Federal judge deals blow to Biden Administration border plan
TUCSON, Ariz. (KOLD News 13) - A federal judge in Louisiana has dealt a blow to the Biden Administration’s plans to rescind Title 42, a health policy implemented by the Trump Administration which allows for immediate deportation of asylum seekers.
It was put in place in March 2020, at the beginning of the pandemic.
The CDC ruled in April that the policy was no longer needed so President Biden set May 23, as the day it would be lifted.
But 24 states, including Arizona, filed suit to keep it in place.
Judge Robert Summerhays granted an injunction prohibiting it from being rescinded.
For Pima County’s planners, the news came with mixed reactions.
“Absolutely, I would love to have the extra time,” said Shane Clark, the Director of the Department of Emergency Management.
Clark has been working with the county’s federal partners, the Border Patrol and Customs, on plans to deal with the expected surge once the policy is lifted.
Those plans have taken shape in the past few weeks but gaps remained.
“We have plans to initially kick off that surge and increase those operations as we find what that surge continues to look like and if it increases and for how long.” Clark said. “Those are not questions we have answers for right now.”
Clark has been trying to procure space for the asylum seekers whose numbers are expected to increase significantly.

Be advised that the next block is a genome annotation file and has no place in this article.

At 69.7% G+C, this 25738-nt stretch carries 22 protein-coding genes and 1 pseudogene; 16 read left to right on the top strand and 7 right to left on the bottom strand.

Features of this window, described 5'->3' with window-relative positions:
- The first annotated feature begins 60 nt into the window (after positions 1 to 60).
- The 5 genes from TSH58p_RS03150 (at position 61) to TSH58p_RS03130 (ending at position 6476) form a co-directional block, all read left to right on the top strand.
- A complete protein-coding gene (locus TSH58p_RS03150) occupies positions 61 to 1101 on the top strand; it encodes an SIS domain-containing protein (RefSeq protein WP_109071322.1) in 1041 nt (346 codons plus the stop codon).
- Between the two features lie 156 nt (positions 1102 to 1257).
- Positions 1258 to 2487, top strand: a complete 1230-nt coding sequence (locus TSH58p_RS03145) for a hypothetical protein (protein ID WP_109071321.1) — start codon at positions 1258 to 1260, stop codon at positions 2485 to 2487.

Right now, Casa Alitas, run by Catholic Community Services, has been handling about 1,000 migrant and asylees per week. That could increase to several hundred a day.
The county will also need transportation services, health care services, especially COVID testing and quarantine sites, food services and housing for an unspecified number of people per day.
But Clark says he’s confident the county planning process can adapt quickly if necessary regardless of the federal situation.
“We’ve only been at the table a few weeks now, so there are challenges,” he said. “But we have plans in place.”
One concern is federal funding for the operations which is not in place as yet.
“We have made it very clear that this is a federal issue that should be brought with federal resources and federal funding so that we’re not encumbering our local citizens,” he said. “Whether Title 42 is ended or remains in place, Pima County will continue to work with our community partners, Southern Arizona border communities, and the federal government to ensure asylum seekers brought to Tucson by the Department of Homeland Security are provided shelter, food, and medical care, if needed, while transportation to the cities of their sponsors elsewhere in the country is arranged. In the meantime, County leaders will continue to encourage the federal government to find better solutions for the disposition of asylum seekers than releasing them in border communities which then have to marshal limited local resources to provide the asylees necessary aid. Until such a solution is in place, Pima County and its partner agencies will continue to treat people with legal standing to be in the United States with the dignity and respect they deserve.
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